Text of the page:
My dissertation, Solving Problems Together: Findings from the Early Stages of a Networked Improvement Community, is a three-article case study of the initial stages of a Networked Improvement Community built around the practices in personalized learning schools.
Networked Improvement Communities (NICs) are a type of research-practice partnership that tackle how to sustain and scale change across school communities. Research on how they are initiated is needed as this model is adapted across a range of contexts. Case studies in particular provide the depth of exploration to understand what aspects of the NIC model worked in a particular context, for whom, and under what conditions. This dissertation explores how the NIC initiation team designed processes to identify a common problem of practice, to allow participants to share their expertise, and to facilitate trust-building interactions. I argue that a key task for NIC initiation is to design processes that facilitate the kinds of collective problem solving needed for large-scale change. This contributes to the framework for NIC initiation (Russell et al., 2017) and research on research-practice partnerships more generally (Coburn & Penuel, 2016).
In 2011, Tony Bryk, Louis Gomez, and Alicia Grunow proposed a new model for improving educational systems at scale: the Networked Improvement Community (NIC). A NIC is described as a social reorganization of research and development (R&D) activities. They argue that R&D needs a new approach to tackle the complex and systemic nature of the problems that schools face. NICs aim to (1) identify and understand the problem that needs solving, (2) bring together a “diverse colleagueship of expertise” (Bryk & Gomez, 2007, p.19), including researchers and practitioners, and (3) structure the social arrangements through a disciplined inquiry approach called improvement science. In contrast with traditional R&D, NICs are explicitly driven by problems, rather than theory; begin with small, iterative testing, to learn from the variation in outcomes (LeMahieu et al., 2017); and achieve scale by the coordination and combination of these small tests through network partners from different contexts. With growing interest in the implementation of networked improvement nationally and internationally, how to initiate this model with integrity is critical (Russell et al., 2017).
Each article then takes up one of the three guiding questions set forth by Bryk and colleagues (2011): what problem(s) are we trying to solve?, whose expertise is needed to solve these problems?, and what are the social arrangements that will enable this work? As the authors note, these three questions are seemingly straightforward, but have complex answers in how NICs are implemented in the real world. As such, the goal of this dissertation is to illuminate how NICs are an achievable, social reorganization of R&D and research at the network level can produce know-how for getting ideas into action.
These three questions are each taken up one article of this dissertation and connected to a different aspect of the NIC initiation framework (Figure 1) through the instrumental case student of PiPNIC, the Personalization in Practice – Networked Improvement Community. The first article examines how the PiPNIC initiation team identified a problem of practice in listening to educators and educational leaders across the state. Drawing on qualitative data, the analysis traces how the activities of the initiation team narrowed the problem space and selected a problem of practice. The second article examines how the NIC activities supported participants in sharing their problem-based expertise, illustrating how the design of the NIC activities created the conditions for ideas to be generated, selected, and integrated through the coupling of network and team design tasks. Finally, the third article explores how collaborative design fostered help-based interactions, and how these social arrangements may provide the conditions for participants to build the relational trust necessary to solve hard problems. Each article addresses practical and theoretical considerations for initiating NICs.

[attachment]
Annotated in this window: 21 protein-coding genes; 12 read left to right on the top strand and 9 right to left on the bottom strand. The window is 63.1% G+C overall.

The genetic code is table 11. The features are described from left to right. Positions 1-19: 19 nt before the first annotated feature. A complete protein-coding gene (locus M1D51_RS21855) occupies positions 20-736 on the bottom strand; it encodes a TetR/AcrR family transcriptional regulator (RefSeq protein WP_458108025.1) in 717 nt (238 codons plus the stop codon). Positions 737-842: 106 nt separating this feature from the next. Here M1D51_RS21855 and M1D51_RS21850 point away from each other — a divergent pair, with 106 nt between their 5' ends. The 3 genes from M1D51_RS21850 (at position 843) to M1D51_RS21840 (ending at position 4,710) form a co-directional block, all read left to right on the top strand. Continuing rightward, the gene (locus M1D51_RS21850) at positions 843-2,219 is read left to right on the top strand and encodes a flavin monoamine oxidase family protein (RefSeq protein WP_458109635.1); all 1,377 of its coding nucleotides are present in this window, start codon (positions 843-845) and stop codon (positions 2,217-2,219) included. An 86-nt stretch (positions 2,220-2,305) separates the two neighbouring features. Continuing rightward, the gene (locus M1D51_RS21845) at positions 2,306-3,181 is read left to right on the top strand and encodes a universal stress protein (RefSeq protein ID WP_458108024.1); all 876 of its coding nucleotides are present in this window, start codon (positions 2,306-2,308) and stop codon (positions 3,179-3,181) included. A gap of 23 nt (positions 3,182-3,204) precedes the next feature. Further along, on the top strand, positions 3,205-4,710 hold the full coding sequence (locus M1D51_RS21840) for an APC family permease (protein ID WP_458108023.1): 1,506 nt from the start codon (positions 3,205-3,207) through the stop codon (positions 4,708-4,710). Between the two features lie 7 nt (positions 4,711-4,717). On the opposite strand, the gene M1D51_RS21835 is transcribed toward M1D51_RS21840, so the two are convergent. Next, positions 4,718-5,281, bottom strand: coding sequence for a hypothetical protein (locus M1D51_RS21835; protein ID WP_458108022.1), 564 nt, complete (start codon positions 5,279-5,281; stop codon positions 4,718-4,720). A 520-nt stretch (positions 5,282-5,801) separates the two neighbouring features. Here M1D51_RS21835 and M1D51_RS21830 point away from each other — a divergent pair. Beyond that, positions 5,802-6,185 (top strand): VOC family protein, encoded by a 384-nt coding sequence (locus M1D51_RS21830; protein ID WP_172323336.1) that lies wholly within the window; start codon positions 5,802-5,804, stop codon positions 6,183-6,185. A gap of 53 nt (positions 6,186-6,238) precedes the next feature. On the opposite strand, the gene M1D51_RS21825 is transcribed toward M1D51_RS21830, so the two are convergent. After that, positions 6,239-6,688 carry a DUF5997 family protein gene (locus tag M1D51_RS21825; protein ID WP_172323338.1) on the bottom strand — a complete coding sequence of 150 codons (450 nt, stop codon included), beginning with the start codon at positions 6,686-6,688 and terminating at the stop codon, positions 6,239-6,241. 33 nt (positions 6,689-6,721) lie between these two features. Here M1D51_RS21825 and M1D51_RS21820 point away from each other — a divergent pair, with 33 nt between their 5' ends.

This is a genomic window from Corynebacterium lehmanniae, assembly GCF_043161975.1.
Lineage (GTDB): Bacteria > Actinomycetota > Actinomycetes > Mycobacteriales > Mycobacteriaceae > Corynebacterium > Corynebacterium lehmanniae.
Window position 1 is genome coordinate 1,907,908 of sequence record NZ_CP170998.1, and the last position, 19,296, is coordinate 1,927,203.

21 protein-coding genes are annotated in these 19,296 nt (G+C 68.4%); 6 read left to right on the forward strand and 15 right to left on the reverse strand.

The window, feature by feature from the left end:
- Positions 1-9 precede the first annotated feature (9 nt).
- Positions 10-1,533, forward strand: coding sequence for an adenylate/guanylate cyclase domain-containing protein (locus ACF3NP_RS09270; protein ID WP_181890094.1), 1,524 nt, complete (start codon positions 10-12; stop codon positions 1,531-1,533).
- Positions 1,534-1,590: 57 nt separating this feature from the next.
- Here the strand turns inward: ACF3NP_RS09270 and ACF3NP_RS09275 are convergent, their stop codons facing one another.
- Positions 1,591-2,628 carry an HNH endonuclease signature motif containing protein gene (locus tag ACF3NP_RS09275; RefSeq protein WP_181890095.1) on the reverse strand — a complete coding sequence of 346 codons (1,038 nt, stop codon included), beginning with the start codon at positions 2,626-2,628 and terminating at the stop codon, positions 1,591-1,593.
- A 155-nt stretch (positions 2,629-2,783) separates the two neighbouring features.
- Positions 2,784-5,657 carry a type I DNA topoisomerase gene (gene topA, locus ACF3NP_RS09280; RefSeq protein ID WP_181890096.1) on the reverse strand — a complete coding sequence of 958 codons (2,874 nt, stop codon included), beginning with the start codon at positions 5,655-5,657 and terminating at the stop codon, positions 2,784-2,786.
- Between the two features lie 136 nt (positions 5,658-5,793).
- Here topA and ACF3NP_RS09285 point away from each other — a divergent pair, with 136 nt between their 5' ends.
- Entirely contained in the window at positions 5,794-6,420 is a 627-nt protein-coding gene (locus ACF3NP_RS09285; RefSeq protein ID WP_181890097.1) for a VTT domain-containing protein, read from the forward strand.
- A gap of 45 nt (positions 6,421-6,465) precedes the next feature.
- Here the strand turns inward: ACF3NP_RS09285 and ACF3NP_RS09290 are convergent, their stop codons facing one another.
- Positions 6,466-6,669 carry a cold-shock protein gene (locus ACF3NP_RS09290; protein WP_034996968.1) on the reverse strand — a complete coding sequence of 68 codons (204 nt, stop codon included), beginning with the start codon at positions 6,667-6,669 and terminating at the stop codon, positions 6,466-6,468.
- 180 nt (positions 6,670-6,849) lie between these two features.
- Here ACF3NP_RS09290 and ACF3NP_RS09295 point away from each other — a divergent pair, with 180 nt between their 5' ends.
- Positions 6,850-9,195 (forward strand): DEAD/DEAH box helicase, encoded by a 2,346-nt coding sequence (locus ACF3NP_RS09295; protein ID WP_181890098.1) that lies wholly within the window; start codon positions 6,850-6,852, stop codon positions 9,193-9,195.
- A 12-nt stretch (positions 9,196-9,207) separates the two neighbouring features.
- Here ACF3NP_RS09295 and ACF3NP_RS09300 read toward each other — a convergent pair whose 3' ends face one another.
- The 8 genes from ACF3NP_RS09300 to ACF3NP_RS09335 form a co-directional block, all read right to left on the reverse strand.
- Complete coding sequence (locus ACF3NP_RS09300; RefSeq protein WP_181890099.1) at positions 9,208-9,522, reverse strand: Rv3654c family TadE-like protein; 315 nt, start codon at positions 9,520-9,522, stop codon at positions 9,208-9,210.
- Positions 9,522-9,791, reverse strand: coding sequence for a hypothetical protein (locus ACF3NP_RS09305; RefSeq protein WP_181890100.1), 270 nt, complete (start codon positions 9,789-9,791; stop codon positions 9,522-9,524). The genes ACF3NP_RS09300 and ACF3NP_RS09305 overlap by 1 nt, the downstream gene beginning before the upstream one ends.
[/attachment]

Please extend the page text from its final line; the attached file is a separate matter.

The three articles come together around the same phenomenon (initiating a NIC), yet each makes distinct methodological and theoretical contributions. By organizing this inquiry as an instrumental case study, the goal is to produce insight in the spirit of continuous improvement, rather than an evaluation of whether NICs “work.” As such, this case contributes to the collective effort to leverage the wisdom of research, practice, and design knowledge to improve educational systems for each and every student they serve and for the people who work in them.
Bryk, A. S., & Gomez, L. (2007). Ruminations on Reinventing an R&D Capacity for Educational Improvement. Paper Presented at the American Enterprise Institute Conference, “The Supply Side of School Reform and the Future of Educational Entrepreneurship,” 1–44. Accessed: January 14, 2019.
Bryk, A. S., Gomez, L. M., & Grunow, A. (2011). Getting ideas into action: Building networked improvement communities in education. Frontiers in sociology of education. 1, 127-162.
Coburn, C. E., & Penuel, W. R. (2016). Research–practice partnerships in education: Outcomes, dynamics, and open questions. Educational Researcher, 45(1), 48-54.
LeMahieu, P.G., Grunow, A., Baker, L., Nordstrum, L., Gomez, L.M. (2017). Networked improvement communities: The discipline of improvement science meets the power of networks. Quality Assurance in Education, 25(1), 5-25.
Russell, J. L., Bryk, A. S., Dolle, J., Gomez, L. M., LeMahieu, P., & Grunow, A. (2017). A Framework for the Initiation of Networked Improvement Communities. Teachers College Record, 119(7).